The University of Virginia and the National Geographic Society today and Saturday are sponsoring a series of talks and presentations for the community, featuring prominent National Geographic explorers and UVA faculty members.
The event, “National Geographic on Campus,” kicked off Thursday night at the Paramount Theater as National Geographic photographer Jodi Cobb shared her work and world-travel experiences with attendees.
Today, a daylong symposium is featuring science, storytelling and panel discussions, exploring the topic of resilience – an area of focus at the University, which two years ago established the UVA Environmental Resilience Institute. Topics will address global water issues involving waterways, the creation of resilient cities to support growing populations, and cultural resilience, including the representation of race.
There also will be arts performances by EcoSono, a non-profit environmental arts organization.
“The day’s programing is designed to inspire big ideas and to encourage discussion of the critical social and environmental challenges we face, from the Grounds to the globe,” said program organizer Karen McGlathery, a professor of environmental sciences and director of the Environmental Resilience Institute. “If we are to connect research with action and empower the next generation, we need to tell our stories – in words, in pictures, in sounds – to inspire people to make informed decisions that will lead to a better future.”
On Saturday, UVA students will engage in interactive hands-on communications workshops, where they will develop photography and investigative reporting skills and be introduced to virtual reality storytelling and filmmaking, among other skill sets. These workshops will be led by UVA faculty members and National Geographic scientists, storytellers, photographers and educators.
“This partnership is a great opportunity to bring together the public reach and creative, high-impact platforms of a national brand – National Geographic – together with the deep research and broad engagement of our premier public research university,” said Louis Nelson, vice provost for academic outreach, who worked for months with National Geographic in planning the activities.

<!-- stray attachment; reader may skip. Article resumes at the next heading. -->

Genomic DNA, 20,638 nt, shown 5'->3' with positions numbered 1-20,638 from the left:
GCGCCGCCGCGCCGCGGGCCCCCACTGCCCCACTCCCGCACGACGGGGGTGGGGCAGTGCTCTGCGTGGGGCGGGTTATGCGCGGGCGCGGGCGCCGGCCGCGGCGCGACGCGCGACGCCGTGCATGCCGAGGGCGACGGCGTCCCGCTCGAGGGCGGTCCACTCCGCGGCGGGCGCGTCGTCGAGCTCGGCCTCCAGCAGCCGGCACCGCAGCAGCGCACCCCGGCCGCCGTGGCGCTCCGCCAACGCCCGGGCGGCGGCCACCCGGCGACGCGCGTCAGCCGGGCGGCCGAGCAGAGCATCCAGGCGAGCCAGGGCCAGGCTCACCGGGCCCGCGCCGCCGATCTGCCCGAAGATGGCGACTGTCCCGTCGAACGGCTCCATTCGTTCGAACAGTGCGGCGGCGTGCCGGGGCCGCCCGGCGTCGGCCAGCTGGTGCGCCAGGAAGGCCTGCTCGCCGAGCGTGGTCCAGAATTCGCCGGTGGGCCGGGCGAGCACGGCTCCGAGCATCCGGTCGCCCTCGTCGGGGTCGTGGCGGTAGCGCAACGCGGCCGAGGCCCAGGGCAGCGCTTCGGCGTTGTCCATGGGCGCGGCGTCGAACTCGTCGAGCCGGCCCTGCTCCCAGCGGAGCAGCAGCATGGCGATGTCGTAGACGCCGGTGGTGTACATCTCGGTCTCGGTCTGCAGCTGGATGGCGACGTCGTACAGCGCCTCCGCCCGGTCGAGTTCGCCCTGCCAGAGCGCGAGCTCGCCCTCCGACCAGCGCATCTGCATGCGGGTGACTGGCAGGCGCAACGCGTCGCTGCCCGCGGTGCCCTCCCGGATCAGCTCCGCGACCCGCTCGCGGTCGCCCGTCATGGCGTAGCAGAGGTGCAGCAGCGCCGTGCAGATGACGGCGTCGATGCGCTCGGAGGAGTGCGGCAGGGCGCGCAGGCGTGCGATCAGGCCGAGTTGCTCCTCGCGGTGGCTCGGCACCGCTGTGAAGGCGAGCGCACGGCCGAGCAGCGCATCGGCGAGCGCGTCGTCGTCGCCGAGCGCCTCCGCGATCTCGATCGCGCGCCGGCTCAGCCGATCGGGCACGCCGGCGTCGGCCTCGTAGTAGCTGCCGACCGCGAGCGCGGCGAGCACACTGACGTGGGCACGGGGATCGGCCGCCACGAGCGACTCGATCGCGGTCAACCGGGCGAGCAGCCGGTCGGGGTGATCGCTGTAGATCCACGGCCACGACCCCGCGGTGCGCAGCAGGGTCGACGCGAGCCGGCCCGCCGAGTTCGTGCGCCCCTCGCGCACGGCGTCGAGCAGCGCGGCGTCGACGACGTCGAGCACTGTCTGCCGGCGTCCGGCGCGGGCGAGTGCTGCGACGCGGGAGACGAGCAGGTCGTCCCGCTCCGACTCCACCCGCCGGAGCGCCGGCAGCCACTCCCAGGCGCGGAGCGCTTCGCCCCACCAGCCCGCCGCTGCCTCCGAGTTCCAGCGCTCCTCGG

Regarding resilience, the focus of today’s activities, environmental sciences professor Deborah Lawrence said, “Climate change is already affecting the water, food and energy needed to support our growing cities. Resilience means more than adapting to a changing climate; it also means using foresight and imagination to limit the amount of stress civilization will face.
“Mitigate, adapt, transform. To me, that is the essence of resilience. Fortunately, we still have time to put ourselves on a better climate path. As we develop more resilient cities, we bend the curve, creating not only the cities we want, but the kind of society we want, and the planet we need.”
Lawrence is participating on a panel discussing resilient cities for the 21st century.
Nelson noted that the UVA-National Geographic partnership offers members of both organizations an opportunity to learn firsthand about shared research interests and methodologies and communications techniques.
“Our hope for students is that they will learn some really specific content or technique that becomes a critical component of their intellectual and scholarly toolkit,” he said, “and that they will be inspired to pour themselves into their passions and learn to communicate to broad audiences in ways that inspire commitment to engaging the critical issues facing our planet and its people.”
Charles Scaife, a Ph.D. candidate in environmental sciences who is volunteering with event activities, said the collaboration is valuable to students and, ultimately, the general public.
“Learning how I, as an environmental scientist, can best communicate my research starts with engaging people, whether they’re from my research field, my campus community, other disciplines, or are my representatives in government,” he said. “This event features discussions and workshops that bridge disciplines, communities and cultures.”
For the schedule, click here.